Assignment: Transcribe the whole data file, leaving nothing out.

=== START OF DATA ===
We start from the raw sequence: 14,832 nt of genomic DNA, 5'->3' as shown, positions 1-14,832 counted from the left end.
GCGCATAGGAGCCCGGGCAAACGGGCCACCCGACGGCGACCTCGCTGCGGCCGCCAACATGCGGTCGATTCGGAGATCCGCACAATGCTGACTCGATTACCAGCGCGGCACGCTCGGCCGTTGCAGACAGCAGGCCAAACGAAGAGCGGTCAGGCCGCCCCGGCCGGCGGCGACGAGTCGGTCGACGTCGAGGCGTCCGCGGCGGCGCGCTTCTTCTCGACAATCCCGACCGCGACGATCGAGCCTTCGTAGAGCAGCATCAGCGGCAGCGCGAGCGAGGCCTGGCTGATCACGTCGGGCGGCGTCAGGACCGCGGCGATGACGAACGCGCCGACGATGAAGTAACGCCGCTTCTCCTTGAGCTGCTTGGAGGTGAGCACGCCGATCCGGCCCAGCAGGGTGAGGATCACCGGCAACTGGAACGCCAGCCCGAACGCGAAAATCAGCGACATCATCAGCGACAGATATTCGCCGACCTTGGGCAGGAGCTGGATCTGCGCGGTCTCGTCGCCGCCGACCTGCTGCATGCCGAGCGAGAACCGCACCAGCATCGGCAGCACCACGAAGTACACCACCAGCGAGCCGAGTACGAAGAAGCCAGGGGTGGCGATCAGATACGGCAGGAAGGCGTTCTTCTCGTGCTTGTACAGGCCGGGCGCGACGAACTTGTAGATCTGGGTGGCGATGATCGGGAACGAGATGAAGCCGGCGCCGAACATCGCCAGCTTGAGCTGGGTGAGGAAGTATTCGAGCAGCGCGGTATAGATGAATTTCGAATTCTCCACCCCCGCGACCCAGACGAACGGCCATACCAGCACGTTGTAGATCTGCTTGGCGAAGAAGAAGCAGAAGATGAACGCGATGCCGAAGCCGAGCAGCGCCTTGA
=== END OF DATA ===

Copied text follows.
We start from the raw sequence: 14,832 nt of genomic DNA, 5'->3' as shown, positions 1-14,832 counted from the left end.
GCGCATAGGAGCCCGGGCAAACGGGCCACCCGACGGCGACCTCGCTGCGGCCGCCAACATGCGGTCGATTCGGAGATCCGCACAATGCTGACTCGATTACCAGCGCGGCACGCTCGGCCGTTGCAGACAGCAGGCCAAACGAAGAGCGGTCAGGCCGCCCCGGCCGGCGGCGACGAGTCGGTCGACGTCGAGGCGTCCGCGGCGGCGCGCTTCTTCTCGACAATCCCGACCGCGACGATCGAGCCTTCGTAGAGCAGCATCAGCGGCAGCGCGAGCGAGGCCTGGCTGATCACGTCGGGCGGCGTCAGGACCGCGGCGATGACGAACGCGCCGACGATGAAGTAACGCCGCTTCTCCTTGAGCTGCTTGGAGGTGAGCACGCCGATCCGGCCCAGCAGGGTGAGGATCACCGGCAACTGGAACGCCAGCCCGAACGCGAAAATCAGCGACATCATCAGCGACAGATATTCGCCGACCTTGGGCAGGAGCTGGATCTGCGCGGTCTCGTCGCCGCCGACCTGCTGCATGCCGAGCGAGAACCGCACCAGCATCGGCAGCACCACGAAGTACACCACCAGCGAGCCGAGTACGAAGAAGCCAGGGGTGGCGATCAGATACGGCAGGAAGGCGTTCTTCTCGTGCTTGTACAGGCCGGGCGCGACGAACTTGTAGATCTGGGTGGCGATGATCGGGAACGAGATGAAGCCGGCGCCGAACATCGCCAGCTTGAGCTGGGTGAGGAAGTATTCGAGCAGCGCGGTATAGATGAATTTCGAATTCTCCACCCCCGCGACCCAGACGAACGGCCATACCAGCACGTTGTAGATCTGCTTGGCGAAGAAGAAGCAGAAGATGAACGCGATGCCGAAGCCGAGCAGCGCCTTGA